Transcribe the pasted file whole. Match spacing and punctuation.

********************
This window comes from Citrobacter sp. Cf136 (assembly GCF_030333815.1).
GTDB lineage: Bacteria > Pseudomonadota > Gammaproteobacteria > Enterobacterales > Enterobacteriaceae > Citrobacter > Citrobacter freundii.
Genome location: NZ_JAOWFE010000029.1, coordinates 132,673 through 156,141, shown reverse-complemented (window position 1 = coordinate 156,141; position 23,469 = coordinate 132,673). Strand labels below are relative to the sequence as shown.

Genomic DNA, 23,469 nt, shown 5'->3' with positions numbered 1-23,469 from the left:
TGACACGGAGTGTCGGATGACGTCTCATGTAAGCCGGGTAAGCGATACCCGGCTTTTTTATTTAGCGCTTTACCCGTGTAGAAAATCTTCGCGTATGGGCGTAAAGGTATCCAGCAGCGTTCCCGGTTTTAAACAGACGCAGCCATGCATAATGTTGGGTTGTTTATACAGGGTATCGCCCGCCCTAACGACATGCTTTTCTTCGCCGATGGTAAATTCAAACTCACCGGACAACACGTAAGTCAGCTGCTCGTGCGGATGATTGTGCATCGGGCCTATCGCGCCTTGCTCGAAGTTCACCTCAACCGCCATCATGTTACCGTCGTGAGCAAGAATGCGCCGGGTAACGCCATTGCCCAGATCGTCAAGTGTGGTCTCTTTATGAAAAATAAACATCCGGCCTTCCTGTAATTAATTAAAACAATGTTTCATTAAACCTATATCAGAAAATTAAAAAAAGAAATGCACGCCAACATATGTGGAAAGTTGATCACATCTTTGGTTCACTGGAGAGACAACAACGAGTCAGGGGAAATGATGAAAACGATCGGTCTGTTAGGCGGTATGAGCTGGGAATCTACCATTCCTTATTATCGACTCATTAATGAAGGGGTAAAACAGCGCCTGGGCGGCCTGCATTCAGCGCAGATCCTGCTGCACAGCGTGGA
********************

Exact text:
This window comes from Citrobacter sp. Cf136 (assembly GCF_030333815.1).
GTDB lineage: Bacteria > Pseudomonadota > Gammaproteobacteria > Enterobacterales > Enterobacteriaceae > Citrobacter > Citrobacter freundii.
Genome location: NZ_JAOWFE010000029.1, coordinates 132,673 through 156,141, shown reverse-complemented (window position 1 = coordinate 156,141; position 23,469 = coordinate 132,673). Strand labels below are relative to the sequence as shown.

Genomic DNA, 23,469 nt, shown 5'->3' with positions numbered 1-23,469 from the left:
TGACACGGAGTGTCGGATGACGTCTCATGTAAGCCGGGTAAGCGATACCCGGCTTTTTTATTTAGCGCTTTACCCGTGTAGAAAATCTTCGCGTATGGGCGTAAAGGTATCCAGCAGCGTTCCCGGTTTTAAACAGACGCAGCCATGCATAATGTTGGGTTGTTTATACAGGGTATCGCCCGCCCTAACGACATGCTTTTCTTCGCCGATGGTAAATTCAAACTCACCGGACAACACGTAAGTCAGCTGCTCGTGCGGATGATTGTGCATCGGGCCTATCGCGCCTTGCTCGAAGTTCACCTCAACCGCCATCATGTTACCGTCGTGAGCAAGAATGCGCCGGGTAACGCCATTGCCCAGATCGTCAAGTGTGGTCTCTTTATGAAAAATAAACATCCGGCCTTCCTGTAATTAATTAAAACAATGTTTCATTAAACCTATATCAGAAAATTAAAAAAAGAAATGCACGCCAACATATGTGGAAAGTTGATCACATCTTTGGTTCACTGGAGAGACAACAACGAGTCAGGGGAAATGATGAAAACGATCGGTCTGTTAGGCGGTATGAGCTGGGAATCTACCATTCCTTATTATCGACTCATTAATGAAGGGGTAAAACAGCGCCTGGGCGGCCTGCATTCAGCGCAGATCCTGCTGCACAGCGTGGA